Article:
rmdistributionfromwhichtheelementsofaredrawn.WeconsiderthreelevelsofpersistenceandthreealternativedegreesofCSD.Persistencelevelscanbelow(),medium(),orhigh(),anddegreesofCSDarere.3,0.5][07][0eithernone(=0),low(3)orhigh(7).AssignmentoftheremainingparametervaluesKaoandChiang(2000)comparedthesmall-sampleperformanceofpanelDOLSandpanelfullymodiedOLSwithxedeectsinthecaseofasingleregressor.TheyfoundthatpaneldynamicOLSperformedmuchbetterthanpanelfullymodiedOLSinremovingnitesamplebiassowedonotincludepanelfullymodiedOLSinthecomparison.Inthecommontimeeectspecication,thecross-sectionalcorrelationbetweenindividualsandisidenticalforalli,j.ThishomogeneousCSDisobtainedherebysettingtobeidenticalacross.ThatallowingforheterogeneityinresultsinheterogeneousCSDcanbeseeninthecaseofanAR(1)whereandall,iiotherelementsofaresettozero.ThenitcanbeshownthatCorr(,whereitjtijE²²,jt©¡¢¡¢ª¡¢¡¢2222E²E²+(1$#$+(1,jt aredeterminedby,U,AU,AA"0.05,0.05][05][05][0,iii.0,0.04][2353][133][034][2.Thelong-runvarianceisestimatedbytheprewhitenedquadraticuu,ispectral(QSPW)methodsuggestedbySul,Phillips,andChoi(2002).Eachexperimentconsistsof5,000randomsamplesof=40=200observationson0or=20individuals.Thenumberofleadsandlagsofincludedare2(=40),3(00),and4=200).Weorganizetheexperimentsaccordingtothefollowingthreecases.Case(NoCSD,variablepersistence).Setting=0yieldsnoCSD.Persistencelevelsarelow,medium,andhigh.Case2:(HomogeneousCSDandPersistence)SettingyieldsthehomogeneousCSDasinthecommontimeeectspecication.WeconsiderhighandlowCSDandlow,mediumandhighlevelsofpersistence.Case3:(HeterogeneousCSDandPersistence)AllowingyieldsheterogeneousCSD.WeconsiderhighandlowCSDandlow,mediumandhighlevelsofpersistence.Webeginwiththeeectivesizeofnominal5%and0%sizedtests

15 ofthehypothesis.Toprovideapointofcompari
ofthehypothesis.Toprovideapointofcomparison,Tabledisplaystheeectivesizeof(single-equation)DOLStests.Table2showsthepanelDOLSsizeresultsforCase.Underlowandmediumlevelsofpersistence,thetestsarereasonablysized.Sizeaccuracyisseentoimprovewithincreasingsamplesizebothinthetimeseriesaswellasinthecross-sectionaldimensions.Underhighlevelsofpersistence,thetestforremainsreasonablysizedbutthetestforbecomesslightlymis-sized.Thismis-sizingworsenssomewhatasthecross-sectionincreases(e.g.,for00,the5%testhassizeof6%for0and25%for=20).IncomparisontoDOLS,thetestforisbettersizedwhereasthetestforisroughlyequivalent.Table3reportstheeectivesizeofpanelDOLStestsunderCase2.ForalowdegreeofCSD,thesizeofthetestforimproveswithpersistenceandisaccuratewhenthelevelofpersistenceishigh.Thesizeofthetime-seriesisrelativelyunimportant.SimilarresultsareobtainedforthetestonunderlowCSD.UnderhighCSD,thereissomemis-sizingoftheteston,whichiscomparabletothesizeoftheDOLStest.Fortheteston,sizeaccuracyimproveswiththesizeofthecross-sectionandoverallsizedistortionismodest.ectivesizeperformanceofpanelDOLStestsundercase3,showninTable4,isverysimilartothatundercase2.Subtractingothecross-sectionalaverageworksreasonablywellasacontrolfortheheterogeneousCSDconsideredhere.Table5reportsquantilesofˆfromDOLSandpanelDOLSunderCase3.Here,itisseenthatdramaticprecisiongainsoversingle-equationDOLScanbeattainedinsmallsamples.For=400underhighpersistenceandhighCSD,theinter-95percentilerangeforDOLSis(-0.304;2.495)whileforpanelDOLSis(0.883;52).Precisiongainscontinuetoaccruewhen=200.For0,underhighpersistenceandhighCSD,thepanelDOLSinter-95percentilerangeof(0.979;.028)whereasforDOLSitis(0.89;22).PrecisionadvantagesarealsoseentoThisislargelyafeatureofSul,PhillipsandChoi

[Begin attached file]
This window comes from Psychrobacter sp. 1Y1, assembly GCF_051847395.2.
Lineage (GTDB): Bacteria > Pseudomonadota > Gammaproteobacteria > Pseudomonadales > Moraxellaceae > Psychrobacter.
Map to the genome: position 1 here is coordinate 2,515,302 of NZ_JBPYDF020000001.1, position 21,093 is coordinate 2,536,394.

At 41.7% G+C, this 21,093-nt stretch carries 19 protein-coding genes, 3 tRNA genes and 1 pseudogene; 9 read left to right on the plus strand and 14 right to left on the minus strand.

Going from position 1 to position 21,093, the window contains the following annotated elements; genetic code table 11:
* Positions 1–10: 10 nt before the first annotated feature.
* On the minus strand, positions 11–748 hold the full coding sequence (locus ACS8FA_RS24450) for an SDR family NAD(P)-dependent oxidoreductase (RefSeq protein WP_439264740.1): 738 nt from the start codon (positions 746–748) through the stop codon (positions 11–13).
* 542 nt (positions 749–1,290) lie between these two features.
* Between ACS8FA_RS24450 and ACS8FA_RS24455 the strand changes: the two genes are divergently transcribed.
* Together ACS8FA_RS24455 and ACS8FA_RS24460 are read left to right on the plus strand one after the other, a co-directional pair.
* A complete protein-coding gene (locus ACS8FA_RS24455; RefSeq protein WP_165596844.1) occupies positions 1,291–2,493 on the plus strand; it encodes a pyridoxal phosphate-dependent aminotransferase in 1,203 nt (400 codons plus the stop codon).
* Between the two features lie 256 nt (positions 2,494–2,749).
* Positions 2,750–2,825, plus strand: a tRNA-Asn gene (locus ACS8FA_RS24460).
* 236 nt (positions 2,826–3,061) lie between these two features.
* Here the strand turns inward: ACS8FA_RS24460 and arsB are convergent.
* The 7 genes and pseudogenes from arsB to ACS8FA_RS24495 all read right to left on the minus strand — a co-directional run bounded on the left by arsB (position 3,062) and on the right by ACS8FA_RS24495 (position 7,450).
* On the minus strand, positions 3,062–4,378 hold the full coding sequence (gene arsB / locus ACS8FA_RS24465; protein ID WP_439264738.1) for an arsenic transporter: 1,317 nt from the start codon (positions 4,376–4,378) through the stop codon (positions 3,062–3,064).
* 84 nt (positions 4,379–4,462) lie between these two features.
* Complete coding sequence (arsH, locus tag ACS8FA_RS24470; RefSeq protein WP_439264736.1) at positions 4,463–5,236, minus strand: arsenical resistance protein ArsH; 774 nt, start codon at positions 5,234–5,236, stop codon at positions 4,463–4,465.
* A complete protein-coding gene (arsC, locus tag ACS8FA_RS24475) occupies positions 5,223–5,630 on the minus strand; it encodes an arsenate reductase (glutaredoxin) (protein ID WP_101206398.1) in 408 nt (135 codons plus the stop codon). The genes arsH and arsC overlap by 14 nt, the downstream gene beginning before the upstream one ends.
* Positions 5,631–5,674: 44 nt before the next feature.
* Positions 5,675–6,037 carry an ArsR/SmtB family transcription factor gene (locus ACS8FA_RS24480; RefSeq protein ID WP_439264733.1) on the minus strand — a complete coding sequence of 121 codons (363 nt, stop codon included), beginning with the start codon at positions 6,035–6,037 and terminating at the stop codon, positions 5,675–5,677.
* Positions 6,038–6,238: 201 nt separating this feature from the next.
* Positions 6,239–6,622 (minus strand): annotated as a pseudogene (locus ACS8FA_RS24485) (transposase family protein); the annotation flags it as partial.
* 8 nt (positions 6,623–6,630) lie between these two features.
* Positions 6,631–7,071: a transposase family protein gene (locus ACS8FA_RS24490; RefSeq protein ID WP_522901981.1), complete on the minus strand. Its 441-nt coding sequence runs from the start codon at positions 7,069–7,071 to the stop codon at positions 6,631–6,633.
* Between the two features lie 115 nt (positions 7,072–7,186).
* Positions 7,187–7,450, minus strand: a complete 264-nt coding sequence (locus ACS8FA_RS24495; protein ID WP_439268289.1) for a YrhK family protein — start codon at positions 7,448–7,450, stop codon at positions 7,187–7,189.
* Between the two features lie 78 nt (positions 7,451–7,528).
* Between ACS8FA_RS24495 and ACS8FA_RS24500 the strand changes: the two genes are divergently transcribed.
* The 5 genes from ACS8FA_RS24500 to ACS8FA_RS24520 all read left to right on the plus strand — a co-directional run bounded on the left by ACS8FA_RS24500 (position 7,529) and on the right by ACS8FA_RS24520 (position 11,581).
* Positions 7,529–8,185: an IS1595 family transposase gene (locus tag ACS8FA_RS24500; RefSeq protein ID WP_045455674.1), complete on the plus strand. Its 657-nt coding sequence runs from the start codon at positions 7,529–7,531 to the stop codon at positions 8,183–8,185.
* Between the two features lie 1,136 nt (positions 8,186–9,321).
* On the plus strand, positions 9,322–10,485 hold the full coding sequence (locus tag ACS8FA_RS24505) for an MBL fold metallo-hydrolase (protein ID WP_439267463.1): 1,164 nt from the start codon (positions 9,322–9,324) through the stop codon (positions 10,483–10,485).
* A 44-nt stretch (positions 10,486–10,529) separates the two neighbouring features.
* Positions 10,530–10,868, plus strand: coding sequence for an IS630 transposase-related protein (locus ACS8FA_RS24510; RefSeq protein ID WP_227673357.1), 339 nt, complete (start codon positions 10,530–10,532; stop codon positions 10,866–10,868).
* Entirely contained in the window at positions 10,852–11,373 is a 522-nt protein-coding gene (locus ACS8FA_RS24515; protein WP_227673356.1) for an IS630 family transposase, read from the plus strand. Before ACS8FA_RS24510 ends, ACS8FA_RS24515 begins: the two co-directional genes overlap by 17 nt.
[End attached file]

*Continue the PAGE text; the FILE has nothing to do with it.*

16 ’sQSPWestimatorofthelong-runvariancewhic
’sQSPWestimatorofthelong-runvariancewhichworkswellunderhighpersistence. accruefromenlargingthecross-sectionaldimension.UnderhighpersistenceandhighCSD,=40,theinter-95percentilerangeshrinksfrom(0.883;52)for0to(0.924;02)for=20.Table6displaysanalogousquantileinformationforˆ.Here,thebenetsfromthecross-sectiondimensionarelargelyobtainedwith0.For=40,underhighpersistenceandCSD,theinter-95percentilerangeofpanelDOLSis(0.096;0.0),whichisanimprovementoverthe(0.054;0.70)rangeforDOLS.WesummarizetheMonteCarloresultswithfourgeneralobservations.First,forgiven,theempiricalsizeofthepanelDOLSt-testsworsensslightlywhenisincreasedfrom0to20.Second,sizedistortion,whilenotparticularlysevereat=40andisreasonablysmallat=200.Third,subtractingthecross-sectionalaveragetocontrolforCSDworksreasonablywelleveninthepresenceofheterogenousCSD.Fourth,panelDOLSismuchmoreprecisethansingle-equationDOLS.Long-RunMoneyDemandWenowemploypanelDOLStoestimatecoecientsofthelong-runMdemandfunction.Economistshavelongbeeninterestedinobtainingpreciseestimatesofmoneydemandforatleasttworeasons.First,knowingtheincomeelasticityofmoneydemandhelpsindeterminingtherateofmonetaryexpansionthatisconsistentwithlong-runpricelevelstability.Second,knowingtheinterestelasticityofmoneydemandaidsincalculatingtheareaunderthedemandcurveandtoassessthewelfarecostsoflong-runination[Baily(956)].Additionally,becauseastablemoneydemandfunctionisabuildingblockoftheIS-LMmodel,economistshavehistoricallybeeninterestedinknowinghowwellthisparticularaspectofthemodelperformed.Whilethismotivehasbecomelessimportantintheeraofdynamicgeneralequilibriummodels,Lucas(988)showsthatsuchaneoclassicalmodelwithacashinadvanceconstraintgeneratesastandardmoneydemandfunction.WefollowStockandWatson

17 (993),Ball(999),andHomanet.al.995)andapp